Bil’s rating (out of 5): BB.5.
Original title: Der Schweigende Stern
Alternate title: First Spaceship on Venus
East Germany/Poland, 1960. VEB DEFA-Studio für Spielfilme, Künstlerische Arbeitsgruppe ”Roter Kreis”, Film Polski, Zespól Filmowy ”Iluzjon”. Screenplay by Jan Fethke, Wolfgang Kohlhaase, Gunter Reisch, Gunther Rucker, Alexander Stenbock-Fermor, screenplay collaboration with Kurt Maetzig, based on the novel Astronauci by Stanislaw Lem. Cinematography by Joachim Hasler. Music by Andrzej Markowski. Production Design by Alfred Hirschmeier, L. Kunka, Paul Lehmann, T. Mystzorek, Senta Ochs, Ryszard Potocki, Anatol Radzinowicz, A. Schulz, W. Schafer. Costume Design by Elli-Charlotte Loffler. Film Editing by Lena Neumann.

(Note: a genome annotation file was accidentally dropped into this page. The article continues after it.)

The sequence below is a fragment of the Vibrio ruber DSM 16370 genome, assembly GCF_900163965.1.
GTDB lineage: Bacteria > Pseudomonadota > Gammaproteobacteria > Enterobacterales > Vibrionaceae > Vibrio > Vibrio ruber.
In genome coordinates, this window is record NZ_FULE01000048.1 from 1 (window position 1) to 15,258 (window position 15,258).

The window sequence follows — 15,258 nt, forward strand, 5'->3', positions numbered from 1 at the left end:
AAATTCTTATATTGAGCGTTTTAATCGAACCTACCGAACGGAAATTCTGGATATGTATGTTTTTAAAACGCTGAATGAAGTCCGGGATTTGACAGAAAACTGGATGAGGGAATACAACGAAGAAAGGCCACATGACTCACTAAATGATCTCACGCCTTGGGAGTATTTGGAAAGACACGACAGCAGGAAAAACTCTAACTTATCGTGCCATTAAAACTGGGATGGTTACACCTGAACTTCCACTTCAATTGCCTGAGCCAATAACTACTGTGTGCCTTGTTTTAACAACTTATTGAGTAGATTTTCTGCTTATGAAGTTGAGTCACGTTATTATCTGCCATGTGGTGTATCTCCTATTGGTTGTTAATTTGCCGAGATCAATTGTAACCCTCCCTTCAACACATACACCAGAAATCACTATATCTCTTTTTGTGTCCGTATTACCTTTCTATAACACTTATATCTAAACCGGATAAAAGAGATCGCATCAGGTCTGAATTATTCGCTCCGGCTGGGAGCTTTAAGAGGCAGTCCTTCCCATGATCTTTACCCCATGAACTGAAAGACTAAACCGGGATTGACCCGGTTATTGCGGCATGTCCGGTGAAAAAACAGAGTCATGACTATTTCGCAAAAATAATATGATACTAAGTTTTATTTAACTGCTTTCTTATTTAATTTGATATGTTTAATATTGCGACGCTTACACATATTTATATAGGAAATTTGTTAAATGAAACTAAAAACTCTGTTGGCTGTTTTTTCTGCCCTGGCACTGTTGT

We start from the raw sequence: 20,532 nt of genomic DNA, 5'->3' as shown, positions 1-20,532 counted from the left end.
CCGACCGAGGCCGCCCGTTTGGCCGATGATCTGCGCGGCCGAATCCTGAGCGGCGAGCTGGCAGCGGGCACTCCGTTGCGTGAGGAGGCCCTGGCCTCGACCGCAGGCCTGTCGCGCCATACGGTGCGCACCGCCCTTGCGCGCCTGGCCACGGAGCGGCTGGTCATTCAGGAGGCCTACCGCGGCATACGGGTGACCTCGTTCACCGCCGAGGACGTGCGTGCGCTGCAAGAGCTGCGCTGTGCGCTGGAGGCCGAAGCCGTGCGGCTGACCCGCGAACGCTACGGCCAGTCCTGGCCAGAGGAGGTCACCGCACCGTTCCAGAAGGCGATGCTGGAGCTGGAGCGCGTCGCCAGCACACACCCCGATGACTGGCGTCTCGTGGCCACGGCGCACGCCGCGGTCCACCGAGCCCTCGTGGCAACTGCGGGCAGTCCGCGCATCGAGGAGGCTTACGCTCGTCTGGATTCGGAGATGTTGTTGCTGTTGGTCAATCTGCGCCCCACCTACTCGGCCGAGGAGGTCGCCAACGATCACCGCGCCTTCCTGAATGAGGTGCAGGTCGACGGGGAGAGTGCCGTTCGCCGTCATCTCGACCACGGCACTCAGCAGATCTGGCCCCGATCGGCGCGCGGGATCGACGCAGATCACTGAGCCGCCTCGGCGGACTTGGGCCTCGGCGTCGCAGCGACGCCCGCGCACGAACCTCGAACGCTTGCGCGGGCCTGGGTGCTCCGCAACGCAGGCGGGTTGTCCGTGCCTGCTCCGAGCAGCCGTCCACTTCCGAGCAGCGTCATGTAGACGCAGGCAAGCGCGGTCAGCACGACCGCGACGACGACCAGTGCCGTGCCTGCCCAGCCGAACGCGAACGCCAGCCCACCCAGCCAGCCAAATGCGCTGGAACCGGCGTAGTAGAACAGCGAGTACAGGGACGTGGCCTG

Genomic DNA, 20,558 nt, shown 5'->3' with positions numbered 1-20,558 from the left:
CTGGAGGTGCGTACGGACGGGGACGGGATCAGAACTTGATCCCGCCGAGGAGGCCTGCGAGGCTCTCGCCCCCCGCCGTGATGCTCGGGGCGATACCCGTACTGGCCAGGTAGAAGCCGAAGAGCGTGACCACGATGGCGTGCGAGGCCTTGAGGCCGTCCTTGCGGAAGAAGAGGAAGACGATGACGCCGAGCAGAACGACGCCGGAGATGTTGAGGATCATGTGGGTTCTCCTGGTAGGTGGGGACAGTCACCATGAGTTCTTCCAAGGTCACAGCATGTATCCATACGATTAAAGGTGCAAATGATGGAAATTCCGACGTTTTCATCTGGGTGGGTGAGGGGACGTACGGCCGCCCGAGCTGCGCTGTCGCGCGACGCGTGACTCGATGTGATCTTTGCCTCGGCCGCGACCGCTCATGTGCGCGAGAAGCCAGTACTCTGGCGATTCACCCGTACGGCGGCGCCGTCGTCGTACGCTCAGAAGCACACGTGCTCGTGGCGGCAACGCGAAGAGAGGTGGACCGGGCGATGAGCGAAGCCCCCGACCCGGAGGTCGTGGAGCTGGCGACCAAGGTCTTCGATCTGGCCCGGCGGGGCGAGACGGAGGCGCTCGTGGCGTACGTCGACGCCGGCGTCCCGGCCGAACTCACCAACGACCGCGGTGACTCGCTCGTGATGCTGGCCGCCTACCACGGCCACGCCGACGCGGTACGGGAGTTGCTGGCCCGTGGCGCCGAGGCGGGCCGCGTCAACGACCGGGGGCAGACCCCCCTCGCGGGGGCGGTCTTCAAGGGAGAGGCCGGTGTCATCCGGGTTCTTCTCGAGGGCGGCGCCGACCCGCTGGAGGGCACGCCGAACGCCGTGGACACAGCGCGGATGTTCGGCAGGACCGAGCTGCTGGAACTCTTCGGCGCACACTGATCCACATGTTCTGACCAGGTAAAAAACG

This East German/Polish co-production, based on a novel by Stanislaw Lem, begins with 1960s Earth receiving a message from Venus in the form of a cylinder containing an audio recording. The scientific community is immediately abuzz and assembles a team of astronauts to head to our neighboring planet, not realizing until well into their voyage that the message contained was actually a threat of annihilation from the Venusians who sent it. This means that the explorers must become negotiators when they arrive, bringing up bad memories and feelings for astronaut Yôko Tani as she is still haunted by memories of growing up in post-Hiroshima Japan and the recent tragic death of her husband. Things go from kitschy to full-on campy when they land on a place full of brightly coloured volcanoes and mechanical bats; on the one hand, it’s interesting to see how much a science-fiction film from a rigorously socialist country has in common with American adventures (the voyage, the aliens) but it’s also worth noting where tastes diverge (in the non-capitalist science-fiction world, it does not boil down to a gun battle with evil beings that cannot be negotiated with). It’s also notable to see how Lem’s work appears on screen when not adapted by the likes of Tarkovsky, and while the film is often dull it does have enough delightful throwback appeal to be worth checking out.